The bushfires in Australia aren’t going away. The bushfire seasons was only supposed to begin now, but the fires have been raging for months now. The fires have had detrimental consequences, such as the loss of life, property and a blanket of smoke over the city. When will this disaster end?

The fire danger remains elevated across large chunks of New South Wales, and recently the Rural Fire Service confirmed that more than 724 homes have been destroyed by the bushfires this season, and six lives have already been lost. It has also been reported that 2.7 million hectares have been burnt, approximately the same size as the entirety of Haiti.

Unfortunately, it looks as if the worst could still be to come. Former Fire and Rescue Commissioner, Greg Mullins, stated that “the worst is to come because it’s going to get hotter and drier, and there’s no significant rain in the outlooks.” Communities must follow the protocols and directions set by emergency officials to ensure the safety of all involved. We also think and pray for the firefighters risking their own lives to protect others. We thank you for your service, and we pray for your wellbeing during this period.

One impact of the bushfires has been the severe levels of smoke in Sydney. At one point, it was deemed 11 times poorer than typically ‘hazardous’ levels, resulting in businesses closing their doors for the day, schools shutting down and potentially dangerous conditions for asthmatics. These pictures below demonstrate the sheer severity of the smoke.

Image result for smoke in sydney

Moreover, the sun in Sydney has taken on a different colour, one that is not yellow, but blood red.

The smoke prompted a protest by 20,000 people in Sydney, with individuals demanding stronger climate action as the bushfires continue to rage across the state. The smoke has forced thousands of workers to abandon work sits, schools to cancel excursions and firefighters to attend scores of jobs as the smoke triggered alarms in building across the city.

We require immediate action from the state and the federal government. This issue will not go away, in fact, it looks like it’s only going to get worse. A long and deadly summer is in store if we don’t act quickly. For now, we need an effective short-term solution, but when the fires go away in March next year, we must not forget about the issue, but start to discuss a long-term solution.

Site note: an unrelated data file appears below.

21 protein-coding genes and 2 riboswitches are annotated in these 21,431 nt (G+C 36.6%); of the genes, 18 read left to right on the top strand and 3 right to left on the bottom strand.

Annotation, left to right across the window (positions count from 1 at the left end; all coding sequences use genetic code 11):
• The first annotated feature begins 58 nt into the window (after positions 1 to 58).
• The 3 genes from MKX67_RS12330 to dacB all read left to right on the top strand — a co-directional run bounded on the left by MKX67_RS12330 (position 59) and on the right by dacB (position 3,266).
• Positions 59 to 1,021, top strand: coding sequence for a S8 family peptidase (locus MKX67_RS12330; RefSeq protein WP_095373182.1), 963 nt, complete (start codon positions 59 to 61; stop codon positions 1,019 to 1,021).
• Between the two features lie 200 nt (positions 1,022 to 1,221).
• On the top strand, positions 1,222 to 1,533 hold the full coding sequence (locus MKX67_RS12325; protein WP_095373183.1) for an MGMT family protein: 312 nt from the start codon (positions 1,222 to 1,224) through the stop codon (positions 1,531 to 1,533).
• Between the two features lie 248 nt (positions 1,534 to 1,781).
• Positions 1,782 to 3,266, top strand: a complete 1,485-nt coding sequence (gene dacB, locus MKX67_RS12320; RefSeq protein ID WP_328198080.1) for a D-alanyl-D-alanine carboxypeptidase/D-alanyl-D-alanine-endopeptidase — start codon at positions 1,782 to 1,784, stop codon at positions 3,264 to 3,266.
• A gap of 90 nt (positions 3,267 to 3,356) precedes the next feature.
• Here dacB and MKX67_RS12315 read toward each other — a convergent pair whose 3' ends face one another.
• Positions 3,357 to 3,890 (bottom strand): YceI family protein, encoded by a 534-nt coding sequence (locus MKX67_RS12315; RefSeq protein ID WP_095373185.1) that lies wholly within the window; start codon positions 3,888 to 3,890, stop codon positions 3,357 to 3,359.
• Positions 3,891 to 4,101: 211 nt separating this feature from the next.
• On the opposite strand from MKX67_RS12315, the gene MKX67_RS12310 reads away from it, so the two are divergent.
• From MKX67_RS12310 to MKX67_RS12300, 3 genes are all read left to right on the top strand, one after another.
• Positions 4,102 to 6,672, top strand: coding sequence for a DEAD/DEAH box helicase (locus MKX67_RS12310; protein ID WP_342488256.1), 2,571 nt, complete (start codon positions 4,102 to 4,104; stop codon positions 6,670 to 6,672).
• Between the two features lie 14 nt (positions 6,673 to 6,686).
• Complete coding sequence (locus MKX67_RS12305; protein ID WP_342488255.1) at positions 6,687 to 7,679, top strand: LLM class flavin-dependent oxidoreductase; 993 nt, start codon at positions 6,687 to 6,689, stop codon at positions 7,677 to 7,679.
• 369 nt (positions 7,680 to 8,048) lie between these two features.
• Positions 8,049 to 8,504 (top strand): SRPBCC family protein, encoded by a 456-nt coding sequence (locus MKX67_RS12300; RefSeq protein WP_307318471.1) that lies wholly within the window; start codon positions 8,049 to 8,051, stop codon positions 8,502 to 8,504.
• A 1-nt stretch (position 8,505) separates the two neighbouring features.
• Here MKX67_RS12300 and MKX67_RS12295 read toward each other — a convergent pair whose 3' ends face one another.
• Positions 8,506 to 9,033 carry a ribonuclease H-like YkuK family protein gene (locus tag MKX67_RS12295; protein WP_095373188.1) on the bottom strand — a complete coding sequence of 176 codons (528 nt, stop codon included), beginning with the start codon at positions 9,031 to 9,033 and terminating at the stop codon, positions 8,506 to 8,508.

This initiative has been taken by New South Wales Environment Minister Matt Kean, who released information stating that New South Wales will commit to lowering greenhouse gases by 35 per cent by 2030. He broke ranks with his Liberal Party colleagues by saying that “no one can deny” climate change is to blame for the smoke haze from the bushfires and that we needed to act urgently. Mr Kean, I admire your courage, that quality is what we need from our politicians, and I thank you for your passion for taking action.

Prime Minister Scott Morrison, maybe you can learn from Minister Matt Kean’s courage. Because while you continue with your meaningless statement of “deeply troubling” and “unsettling”, Mr Kean has decided that we need to stop talking and start taking action.

It’s time to take action.

If you enjoyed this article feel free to leave a like and let me know your thoughts in the comments below or through my social media. Also, please feel free to follow my blog so that you stay updated!

14 thoughts on “Sydney Smoke

  1. We really must keep the pressure up on government, write letters and turn up to protests when they are on. I figure I need to let them know that this “quite Australian” is not happy about the lack of action on dealing with the climate crisis. I am horrified at the fires and their consequences.
    I was in Brisbane last Saturday and the smoke pollution was almost as bad there.
    great post.

    Liked by 1 person

    1. Thank you very much for your words. Yes, I completely agree. At the moment, it is actually too late to be coming up with long-term solutions (that is something that we must not forget but deal with in the winter months), for now we need to be pushing funding into our emergency services and supporting them fully. Actions speak louder than words.

      Like

  2. Very good article. However, I believe that action on climate change is not enough to minimise devastating bushfires in Australia. There were catastrophic fires on this hot and dry continent well before the Industrial Revolution and man-made CO2 emissions. See this link : The Ghosts of Black Thursday 6th February 1851
    https://saltbushclub.com/2019/11/18/black-thursday-1851/

    What is also needed is better fire management in National Parks, which includes hazard reduction burning in winter to clear the forests of fuel on the ground. Here are some more links for anyone who is interested.
    https://www.abc.net.au/news/2019-11-12/cause-of-bushfires-is-complex-but-climate-change-is-part-of-it/11692176

    https://www.macarthuradvertiser.com.au/story/5353623/why-hazard-reduction-burns-are-so-important/

    Cheers, Irina

    Liked by 1 person

  3. We were on holiday in New Zealand in November, and shocked to find one day that the mountains were almost totally obscured by smoke from the Aussie fires. As innocent Brits abroad we didn’t appreciate what was going on until the locals explained it. Two lessons leap out from that experience: that the fires you’re suffering over there are truly catastrophic, and that in regard to climate change – and so much else besides – we’re all in this together, for better and for worse.

    Liked by 1 person

    1. Thank you for your comment! Yes, I couldn’t agree more. Our prime minister continues to state how we only make up a small percentage of emissions, however; it is a team game. We need to be the country to take charge, and I am sure other nations will follow.

      Liked by 1 person

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